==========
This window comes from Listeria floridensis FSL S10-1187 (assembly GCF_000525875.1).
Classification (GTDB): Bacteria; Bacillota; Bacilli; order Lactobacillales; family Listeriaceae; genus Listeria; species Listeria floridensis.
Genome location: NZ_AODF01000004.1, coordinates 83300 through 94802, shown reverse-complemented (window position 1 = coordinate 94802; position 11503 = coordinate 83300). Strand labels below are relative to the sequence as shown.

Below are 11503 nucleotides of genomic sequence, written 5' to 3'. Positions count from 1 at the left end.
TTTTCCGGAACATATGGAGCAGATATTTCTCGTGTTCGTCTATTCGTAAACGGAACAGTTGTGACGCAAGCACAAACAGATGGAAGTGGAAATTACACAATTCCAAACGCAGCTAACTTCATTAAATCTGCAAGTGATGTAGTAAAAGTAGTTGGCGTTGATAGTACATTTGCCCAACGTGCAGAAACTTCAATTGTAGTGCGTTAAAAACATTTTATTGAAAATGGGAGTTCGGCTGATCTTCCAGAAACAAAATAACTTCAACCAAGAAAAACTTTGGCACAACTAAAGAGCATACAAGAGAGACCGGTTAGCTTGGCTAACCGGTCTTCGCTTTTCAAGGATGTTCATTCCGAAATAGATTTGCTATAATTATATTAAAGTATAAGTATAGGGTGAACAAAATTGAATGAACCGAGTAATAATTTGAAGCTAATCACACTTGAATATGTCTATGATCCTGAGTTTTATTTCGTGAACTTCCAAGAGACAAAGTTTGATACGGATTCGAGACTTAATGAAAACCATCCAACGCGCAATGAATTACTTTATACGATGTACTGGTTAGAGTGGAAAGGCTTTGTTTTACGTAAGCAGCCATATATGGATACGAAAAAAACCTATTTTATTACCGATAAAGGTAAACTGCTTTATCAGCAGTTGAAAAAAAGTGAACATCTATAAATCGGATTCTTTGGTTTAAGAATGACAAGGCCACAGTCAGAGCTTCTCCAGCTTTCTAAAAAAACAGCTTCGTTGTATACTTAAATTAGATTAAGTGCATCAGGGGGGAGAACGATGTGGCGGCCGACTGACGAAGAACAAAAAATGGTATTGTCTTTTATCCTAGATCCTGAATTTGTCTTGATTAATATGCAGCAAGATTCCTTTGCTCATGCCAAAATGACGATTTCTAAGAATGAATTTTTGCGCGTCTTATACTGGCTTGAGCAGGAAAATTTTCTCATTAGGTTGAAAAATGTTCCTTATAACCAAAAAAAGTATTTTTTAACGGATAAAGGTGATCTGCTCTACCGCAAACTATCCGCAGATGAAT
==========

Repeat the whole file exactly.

This window comes from Listeria floridensis FSL S10-1187 (assembly GCF_000525875.1).
Classification (GTDB): Bacteria; Bacillota; Bacilli; order Lactobacillales; family Listeriaceae; genus Listeria; species Listeria floridensis.
Genome location: NZ_AODF01000004.1, coordinates 83300 through 94802, shown reverse-complemented (window position 1 = coordinate 94802; position 11503 = coordinate 83300). Strand labels below are relative to the sequence as shown.

Below are 11503 nucleotides of genomic sequence, written 5' to 3'. Positions count from 1 at the left end.
TTTTCCGGAACATATGGAGCAGATATTTCTCGTGTTCGTCTATTCGTAAACGGAACAGTTGTGACGCAAGCACAAACAGATGGAAGTGGAAATTACACAATTCCAAACGCAGCTAACTTCATTAAATCTGCAAGTGATGTAGTAAAAGTAGTTGGCGTTGATAGTACATTTGCCCAACGTGCAGAAACTTCAATTGTAGTGCGTTAAAAACATTTTATTGAAAATGGGAGTTCGGCTGATCTTCCAGAAACAAAATAACTTCAACCAAGAAAAACTTTGGCACAACTAAAGAGCATACAAGAGAGACCGGTTAGCTTGGCTAACCGGTCTTCGCTTTTCAAGGATGTTCATTCCGAAATAGATTTGCTATAATTATATTAAAGTATAAGTATAGGGTGAACAAAATTGAATGAACCGAGTAATAATTTGAAGCTAATCACACTTGAATATGTCTATGATCCTGAGTTTTATTTCGTGAACTTCCAAGAGACAAAGTTTGATACGGATTCGAGACTTAATGAAAACCATCCAACGCGCAATGAATTACTTTATACGATGTACTGGTTAGAGTGGAAAGGCTTTGTTTTACGTAAGCAGCCATATATGGATACGAAAAAAACCTATTTTATTACCGATAAAGGTAAACTGCTTTATCAGCAGTTGAAAAAAAGTGAACATCTATAAATCGGATTCTTTGGTTTAAGAATGACAAGGCCACAGTCAGAGCTTCTCCAGCTTTCTAAAAAAACAGCTTCGTTGTATACTTAAATTAGATTAAGTGCATCAGGGGGGAGAACGATGTGGCGGCCGACTGACGAAGAACAAAAAATGGTATTGTCTTTTATCCTAGATCCTGAATTTGTCTTGATTAATATGCAGCAAGATTCCTTTGCTCATGCCAAAATGACGATTTCTAAGAATGAATTTTTGCGCGTCTTATACTGGCTTGAGCAGGAAAATTTTCTCATTAGGTTGAAAAATGTTCCTTATAACCAAAAAAAGTATTTTTTAACGGATAAAGGTGATCTGCTCTACCGCAAACTATCCGCAGATGAAT